Societe Generale have released a new report highlighting the impact of the expiration of the Bush tax cuts and the end of fiscal stimulus on U.S. GDP in 2011. Quite clearly, it is not going to be good.
Their projection is for a 0.9% fall in GDP in 2011. That includes a fall of around 0.5% due to the expiration of the Bush tax cuts and the remainder from the loss in fiscal stimulus.
And their belief is that if the private sector is continuing to deleverage, than the government needs to step in, which means more fiscal stimulus. This isn’t far removed from the approach of Richard Koo of Nomura, who argues that due to the U.S. private sector’s preoccupation with cleaning up its balance sheet, the government must step up and spend in its absence.
But the reality is the plans President Obama has recently announced may not be enough to actually impact U.S. growth.
At face value, the latest proposals add up to about 2.5% of GDP, but the impact on the economy is likely to be much less, particularly over the long-run. We suspect that fiscal multipliers for tax breaks are quite small in the current environment given that businesses are showing a strong impulse to preserve cash. The unwillingness to spend is driven by two key factors: uncertainty about future demand and uncertainty about the tax/healthcare/regulatory environment. As long as businesses regain some visibility on these issues, they are unlikely to boost investment, even in light of substantial temporary tax savings.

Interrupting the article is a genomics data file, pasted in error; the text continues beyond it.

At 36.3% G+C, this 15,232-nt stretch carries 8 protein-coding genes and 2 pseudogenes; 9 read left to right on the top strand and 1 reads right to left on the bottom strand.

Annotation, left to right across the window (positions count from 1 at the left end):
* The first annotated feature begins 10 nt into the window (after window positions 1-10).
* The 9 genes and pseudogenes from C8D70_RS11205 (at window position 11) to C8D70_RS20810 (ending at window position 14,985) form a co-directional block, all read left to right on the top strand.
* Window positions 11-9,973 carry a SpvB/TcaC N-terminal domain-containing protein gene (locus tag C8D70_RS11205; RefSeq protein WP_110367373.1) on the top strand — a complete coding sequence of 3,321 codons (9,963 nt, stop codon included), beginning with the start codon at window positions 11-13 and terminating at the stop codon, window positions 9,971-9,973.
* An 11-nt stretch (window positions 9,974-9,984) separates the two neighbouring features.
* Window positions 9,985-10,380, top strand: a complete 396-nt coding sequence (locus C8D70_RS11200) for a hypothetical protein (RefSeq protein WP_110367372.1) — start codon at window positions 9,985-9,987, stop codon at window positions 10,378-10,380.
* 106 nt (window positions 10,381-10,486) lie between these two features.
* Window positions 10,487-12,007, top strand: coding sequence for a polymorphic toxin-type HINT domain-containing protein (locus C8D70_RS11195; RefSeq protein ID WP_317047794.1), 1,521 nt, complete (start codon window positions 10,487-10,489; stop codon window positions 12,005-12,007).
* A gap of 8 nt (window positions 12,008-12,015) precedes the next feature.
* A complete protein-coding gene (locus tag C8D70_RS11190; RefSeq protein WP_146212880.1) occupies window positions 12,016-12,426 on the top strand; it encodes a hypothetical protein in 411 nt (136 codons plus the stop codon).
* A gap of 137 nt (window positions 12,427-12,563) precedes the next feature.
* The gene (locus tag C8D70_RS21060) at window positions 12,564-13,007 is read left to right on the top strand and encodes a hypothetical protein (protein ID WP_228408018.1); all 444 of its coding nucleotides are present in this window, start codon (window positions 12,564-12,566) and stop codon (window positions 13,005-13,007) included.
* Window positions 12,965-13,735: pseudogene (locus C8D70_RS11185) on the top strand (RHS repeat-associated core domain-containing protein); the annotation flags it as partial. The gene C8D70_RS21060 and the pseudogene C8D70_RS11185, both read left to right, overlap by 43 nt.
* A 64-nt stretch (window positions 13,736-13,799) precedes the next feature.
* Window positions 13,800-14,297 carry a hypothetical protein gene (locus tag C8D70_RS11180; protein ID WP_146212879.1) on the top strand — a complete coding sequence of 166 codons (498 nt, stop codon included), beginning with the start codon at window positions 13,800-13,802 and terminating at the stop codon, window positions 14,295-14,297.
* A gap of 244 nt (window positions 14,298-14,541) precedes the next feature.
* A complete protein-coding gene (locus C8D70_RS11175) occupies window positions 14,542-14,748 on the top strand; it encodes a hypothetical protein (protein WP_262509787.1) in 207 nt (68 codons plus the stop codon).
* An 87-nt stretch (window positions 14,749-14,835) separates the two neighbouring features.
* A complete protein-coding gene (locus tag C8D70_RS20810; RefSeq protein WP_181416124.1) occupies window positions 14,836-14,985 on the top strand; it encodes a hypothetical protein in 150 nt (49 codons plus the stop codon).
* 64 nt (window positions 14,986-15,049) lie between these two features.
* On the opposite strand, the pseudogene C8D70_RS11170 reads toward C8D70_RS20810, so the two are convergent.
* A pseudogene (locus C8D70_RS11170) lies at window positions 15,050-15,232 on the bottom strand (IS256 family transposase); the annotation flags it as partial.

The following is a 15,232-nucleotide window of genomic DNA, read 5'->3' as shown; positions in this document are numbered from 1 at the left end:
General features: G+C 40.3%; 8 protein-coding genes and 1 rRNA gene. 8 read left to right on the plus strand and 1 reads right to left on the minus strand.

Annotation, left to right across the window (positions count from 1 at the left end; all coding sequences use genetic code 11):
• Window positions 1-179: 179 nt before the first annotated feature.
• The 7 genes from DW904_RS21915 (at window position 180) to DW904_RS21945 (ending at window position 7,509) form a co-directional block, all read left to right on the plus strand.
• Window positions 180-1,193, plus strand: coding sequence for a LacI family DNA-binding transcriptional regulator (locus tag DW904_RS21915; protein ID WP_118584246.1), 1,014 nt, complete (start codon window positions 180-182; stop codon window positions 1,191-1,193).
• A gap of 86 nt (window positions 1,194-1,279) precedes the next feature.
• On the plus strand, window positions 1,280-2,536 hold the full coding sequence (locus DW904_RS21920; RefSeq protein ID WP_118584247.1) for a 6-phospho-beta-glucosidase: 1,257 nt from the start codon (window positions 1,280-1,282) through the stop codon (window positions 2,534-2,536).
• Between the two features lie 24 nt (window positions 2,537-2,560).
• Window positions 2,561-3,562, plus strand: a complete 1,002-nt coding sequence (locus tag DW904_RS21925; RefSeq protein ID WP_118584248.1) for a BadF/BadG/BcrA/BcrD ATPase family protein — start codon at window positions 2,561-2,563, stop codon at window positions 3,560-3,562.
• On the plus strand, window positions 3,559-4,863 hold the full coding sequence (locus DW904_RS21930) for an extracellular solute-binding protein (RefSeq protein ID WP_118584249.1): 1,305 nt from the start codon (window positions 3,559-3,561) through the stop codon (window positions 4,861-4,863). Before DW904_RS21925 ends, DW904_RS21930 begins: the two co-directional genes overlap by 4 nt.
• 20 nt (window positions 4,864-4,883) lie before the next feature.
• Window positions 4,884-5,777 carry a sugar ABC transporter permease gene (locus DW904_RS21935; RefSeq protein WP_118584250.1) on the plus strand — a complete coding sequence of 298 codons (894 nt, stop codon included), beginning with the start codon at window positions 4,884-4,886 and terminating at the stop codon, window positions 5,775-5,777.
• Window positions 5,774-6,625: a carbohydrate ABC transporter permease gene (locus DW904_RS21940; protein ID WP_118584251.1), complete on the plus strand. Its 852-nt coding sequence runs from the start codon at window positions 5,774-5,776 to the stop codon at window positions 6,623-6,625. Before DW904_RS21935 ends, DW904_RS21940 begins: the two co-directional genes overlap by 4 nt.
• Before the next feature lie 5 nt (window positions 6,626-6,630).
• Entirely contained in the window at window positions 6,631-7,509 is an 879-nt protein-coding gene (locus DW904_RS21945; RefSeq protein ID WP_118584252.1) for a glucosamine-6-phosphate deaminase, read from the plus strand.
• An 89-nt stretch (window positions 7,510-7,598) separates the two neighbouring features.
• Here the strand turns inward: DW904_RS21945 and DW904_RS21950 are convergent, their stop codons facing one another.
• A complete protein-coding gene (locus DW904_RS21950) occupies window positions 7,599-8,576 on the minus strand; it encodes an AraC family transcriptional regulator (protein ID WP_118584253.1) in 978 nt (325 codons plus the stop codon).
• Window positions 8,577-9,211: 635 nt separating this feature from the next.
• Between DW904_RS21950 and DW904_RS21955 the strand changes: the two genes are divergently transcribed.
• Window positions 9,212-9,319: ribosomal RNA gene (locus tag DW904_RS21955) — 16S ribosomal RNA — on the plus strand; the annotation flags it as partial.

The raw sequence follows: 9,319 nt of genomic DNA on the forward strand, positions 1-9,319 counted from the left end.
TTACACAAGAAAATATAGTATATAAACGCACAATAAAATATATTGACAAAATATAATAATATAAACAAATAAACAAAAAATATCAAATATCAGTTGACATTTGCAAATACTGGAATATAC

So, what about direct investment? Societe Generale claims the U.S. government plans don’t hold enough to change the course of the recovery and that there is significant opposition to further direct government spending stimulus.
Sounds about right to us: even though the private sector clearly isn’t going to spend all that much, the public sector is being stopped from spending by ideological imperatives.